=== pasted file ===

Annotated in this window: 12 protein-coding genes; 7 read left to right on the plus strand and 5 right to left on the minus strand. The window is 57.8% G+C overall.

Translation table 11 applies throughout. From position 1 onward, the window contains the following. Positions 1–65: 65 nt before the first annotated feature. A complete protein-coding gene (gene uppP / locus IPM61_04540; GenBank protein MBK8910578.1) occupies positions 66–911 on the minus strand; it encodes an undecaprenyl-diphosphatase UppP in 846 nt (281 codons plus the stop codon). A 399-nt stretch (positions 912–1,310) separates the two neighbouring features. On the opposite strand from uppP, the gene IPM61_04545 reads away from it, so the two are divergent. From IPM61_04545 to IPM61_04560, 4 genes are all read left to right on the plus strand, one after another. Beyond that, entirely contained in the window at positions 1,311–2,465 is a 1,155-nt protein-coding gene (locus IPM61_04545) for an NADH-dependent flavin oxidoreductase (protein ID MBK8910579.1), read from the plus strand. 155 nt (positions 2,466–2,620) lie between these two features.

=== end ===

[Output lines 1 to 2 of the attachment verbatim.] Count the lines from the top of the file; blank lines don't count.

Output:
Annotated in this window: 12 protein-coding genes; 7 read left to right on the plus strand and 5 right to left on the minus strand. The window is 57.8% G+C overall.

Translation table 11 applies throughout. From position 1 onward, the window contains the following. Positions 1–65: 65 nt before the first annotated feature. A complete protein-coding gene (gene uppP / locus IPM61_04540; GenBank protein MBK8910578.1) occupies positions 66–911 on the minus strand; it encodes an undecaprenyl-diphosphatase UppP in 846 nt (281 codons plus the stop codon). A 399-nt stretch (positions 912–1,310) separates the two neighbouring features. On the opposite strand from uppP, the gene IPM61_04545 reads away from it, so the two are divergent. From IPM61_04545 to IPM61_04560, 4 genes are all read left to right on the plus strand, one after another. Beyond that, entirely contained in the window at positions 1,311–2,465 is a 1,155-nt protein-coding gene (locus IPM61_04545) for an NADH-dependent flavin oxidoreductase (protein ID MBK8910579.1), read from the plus strand. 155 nt (positions 2,466–2,620) lie between these two features.